Hurrah! You may have noticed that we’re having a General Election on December 12th.
This opinion piece was submitted to the UK Defence Journal by Aenaes MacDonnell.
Most of the country is sick to the back teeth of politics thanks to the Westminster governments’ and elected representatives’ inability to compromise and agree on anything remotely associated with Brexit. Possibly, after over three years of pathetic wrangling, we might get a decision one way or another at the Election, and people will surely let out a huge, collective sigh of relief if we do. But I wouldn’t hold your breath as there are still years of post-Brexit negotiations to follow.
For politics and defence geeks, however, it does allow us to check out the different political parties’ current thoughts on defence policy, and particularly their thoughts on the UK’s nuclear deterrent, via their respective election manifestos.
The Liberal Democrats
First up are the Lib Dems, who have produced what can only be described as an anaemic defence policy in their manifesto, sadly (and probably deliberately) lacking in any detail whatsoever. The party has missed the boat (no pun intended) on Trident replacement, supporting the nuclear deterrent and the replacement Dreadnought class SSBNs, although arguing for three new boats rather that the current four and calling for “maintaining the deterrent through measures such as unpredictable and irregular patrolling patterns” – as if that doesn’t happen already. It’s all a bit half-baked to be honest and looks like the product of much hand-wringing and muddled thinking. Which it might be considering the party wants to legalise cannabis. Too many spliffs while considering defence matters?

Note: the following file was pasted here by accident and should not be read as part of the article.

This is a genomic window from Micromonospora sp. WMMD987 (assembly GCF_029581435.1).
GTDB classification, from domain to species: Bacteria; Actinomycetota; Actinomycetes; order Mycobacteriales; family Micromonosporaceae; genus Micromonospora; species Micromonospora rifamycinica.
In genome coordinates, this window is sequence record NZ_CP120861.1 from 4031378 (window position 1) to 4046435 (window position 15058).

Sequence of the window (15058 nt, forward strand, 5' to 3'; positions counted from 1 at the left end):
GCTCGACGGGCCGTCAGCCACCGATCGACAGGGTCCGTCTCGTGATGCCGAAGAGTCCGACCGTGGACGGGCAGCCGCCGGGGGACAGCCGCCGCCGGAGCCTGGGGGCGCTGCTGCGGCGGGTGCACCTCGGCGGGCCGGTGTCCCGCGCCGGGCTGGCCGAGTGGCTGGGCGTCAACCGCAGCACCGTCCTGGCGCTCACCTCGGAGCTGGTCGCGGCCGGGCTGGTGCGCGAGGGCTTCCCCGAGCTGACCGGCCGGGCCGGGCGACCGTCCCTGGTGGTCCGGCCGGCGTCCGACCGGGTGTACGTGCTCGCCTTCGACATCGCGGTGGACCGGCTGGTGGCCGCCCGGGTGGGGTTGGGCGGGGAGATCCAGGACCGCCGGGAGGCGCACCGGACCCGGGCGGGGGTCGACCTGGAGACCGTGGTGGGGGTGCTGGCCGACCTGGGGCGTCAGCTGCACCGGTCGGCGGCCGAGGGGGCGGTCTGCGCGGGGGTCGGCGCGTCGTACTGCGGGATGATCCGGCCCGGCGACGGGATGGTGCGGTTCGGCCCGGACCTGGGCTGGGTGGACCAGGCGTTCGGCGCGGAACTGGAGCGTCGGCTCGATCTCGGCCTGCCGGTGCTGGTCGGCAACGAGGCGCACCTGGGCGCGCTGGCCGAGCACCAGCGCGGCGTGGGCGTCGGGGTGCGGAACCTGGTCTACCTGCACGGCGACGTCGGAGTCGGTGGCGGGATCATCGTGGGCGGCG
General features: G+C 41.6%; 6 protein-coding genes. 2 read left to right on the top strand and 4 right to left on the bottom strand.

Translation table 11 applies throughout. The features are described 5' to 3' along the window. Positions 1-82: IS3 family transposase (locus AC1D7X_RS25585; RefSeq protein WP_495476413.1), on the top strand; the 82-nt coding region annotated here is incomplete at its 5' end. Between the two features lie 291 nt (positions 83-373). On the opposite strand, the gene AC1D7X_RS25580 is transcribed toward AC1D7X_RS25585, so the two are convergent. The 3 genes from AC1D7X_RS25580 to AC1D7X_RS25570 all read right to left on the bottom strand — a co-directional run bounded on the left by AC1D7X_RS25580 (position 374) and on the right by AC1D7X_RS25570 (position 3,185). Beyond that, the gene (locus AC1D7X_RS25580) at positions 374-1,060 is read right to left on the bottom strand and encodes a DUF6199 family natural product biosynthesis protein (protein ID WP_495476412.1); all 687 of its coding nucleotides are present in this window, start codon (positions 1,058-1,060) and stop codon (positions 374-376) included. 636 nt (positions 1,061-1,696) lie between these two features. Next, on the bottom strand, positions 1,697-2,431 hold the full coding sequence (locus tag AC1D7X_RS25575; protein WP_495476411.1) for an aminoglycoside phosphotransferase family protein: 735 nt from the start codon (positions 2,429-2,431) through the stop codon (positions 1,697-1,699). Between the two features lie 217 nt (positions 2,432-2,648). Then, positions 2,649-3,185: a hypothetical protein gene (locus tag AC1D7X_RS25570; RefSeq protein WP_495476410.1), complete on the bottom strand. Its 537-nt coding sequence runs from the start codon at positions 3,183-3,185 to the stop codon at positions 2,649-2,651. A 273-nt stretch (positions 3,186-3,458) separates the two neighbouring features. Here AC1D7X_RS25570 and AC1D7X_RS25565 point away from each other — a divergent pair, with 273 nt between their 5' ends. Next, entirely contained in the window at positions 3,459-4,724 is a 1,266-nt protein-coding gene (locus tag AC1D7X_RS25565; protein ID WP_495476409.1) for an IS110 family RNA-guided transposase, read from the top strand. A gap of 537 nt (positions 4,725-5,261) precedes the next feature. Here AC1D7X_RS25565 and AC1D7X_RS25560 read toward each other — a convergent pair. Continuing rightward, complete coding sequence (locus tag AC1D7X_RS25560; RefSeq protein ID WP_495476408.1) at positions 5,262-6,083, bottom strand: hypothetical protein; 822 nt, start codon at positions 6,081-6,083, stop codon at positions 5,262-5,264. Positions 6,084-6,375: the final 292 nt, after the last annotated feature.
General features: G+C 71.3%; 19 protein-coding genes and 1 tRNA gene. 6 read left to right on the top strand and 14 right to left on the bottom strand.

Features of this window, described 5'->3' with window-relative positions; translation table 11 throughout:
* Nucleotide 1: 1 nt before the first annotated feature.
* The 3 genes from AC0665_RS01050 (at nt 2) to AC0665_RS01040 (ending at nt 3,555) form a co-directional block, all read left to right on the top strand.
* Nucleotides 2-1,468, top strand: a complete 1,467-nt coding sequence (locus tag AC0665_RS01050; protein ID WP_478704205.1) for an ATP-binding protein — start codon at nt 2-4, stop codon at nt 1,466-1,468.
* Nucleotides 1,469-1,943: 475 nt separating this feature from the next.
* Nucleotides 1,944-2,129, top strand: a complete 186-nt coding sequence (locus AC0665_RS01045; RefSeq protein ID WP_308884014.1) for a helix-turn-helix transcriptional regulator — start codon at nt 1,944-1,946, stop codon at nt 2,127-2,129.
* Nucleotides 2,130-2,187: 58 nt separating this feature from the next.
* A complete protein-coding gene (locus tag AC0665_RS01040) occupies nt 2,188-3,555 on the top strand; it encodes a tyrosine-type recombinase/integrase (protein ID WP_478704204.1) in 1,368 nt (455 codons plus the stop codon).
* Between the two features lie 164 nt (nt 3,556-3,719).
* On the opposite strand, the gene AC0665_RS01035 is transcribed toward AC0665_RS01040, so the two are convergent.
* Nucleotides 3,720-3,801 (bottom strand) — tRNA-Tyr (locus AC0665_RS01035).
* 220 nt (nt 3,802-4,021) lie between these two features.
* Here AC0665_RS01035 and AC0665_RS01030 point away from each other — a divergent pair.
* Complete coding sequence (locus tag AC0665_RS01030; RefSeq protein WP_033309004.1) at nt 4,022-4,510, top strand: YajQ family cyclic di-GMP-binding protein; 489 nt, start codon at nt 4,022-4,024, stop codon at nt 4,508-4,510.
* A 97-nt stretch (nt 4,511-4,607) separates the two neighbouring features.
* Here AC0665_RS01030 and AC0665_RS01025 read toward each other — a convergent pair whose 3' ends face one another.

The Labour Party
The UK Labour Party has clearly wholly embraced the UK’s nuclear weaponry and its manifest states quite simply “Labour supports the renewal of the Trident nuclear deterrent”. No ifs, no buts. Let’s just say that all their party members may not be completely happy with that. I know, because I’ve asked them. Deafening silence. Also it probably doesn’t go down very well with the party’s Scottish members, whose official position is that they oppose the renewal of Trident. However, the Scottish Labour manifesto defers to the UK party’s position. Doesn’t really fill you with much confidence, does it?
The Scottish National Party
Then there’s the SNP. The party’s position is quite clear; removal of Trident from the Clyde as soon as practical, which of course leaves huge room for manoeuvre. Here and elsewhere others have been banging on that Trident on the Clyde is a hypothetical independent Scotland’s biggest bargaining chip, an idea met at grassroot member level with a certain amount of grudging acceptance that allowing it to remain on the Clyde until obsolete in return a handsome annual rental might be a pragmatic way of implementing policy. Comment from the SNP leadership? Zip. But let’s be clear here; stravaiging up and down High Streets in Scotland yelling “Trident oot noo!” until you’re blue in the face (geddit?) just ain’t going to cut it.
The Brexit Party
Meanwhile the Brexit Party, in its “Contract With The People”, an easy and convenient cop-out from producing a full manifesto, says that it wishes to “ensure that the UK maintains its commitment to NATO and …. commitment to spend 2% of GDP on defence as an absolute minimum”. This seems to say, by default, that it’s committed to Trident, doesn’t it? Or does it? Questions to Nigel Farage on a postcard please and don’t hold your breath for an answer.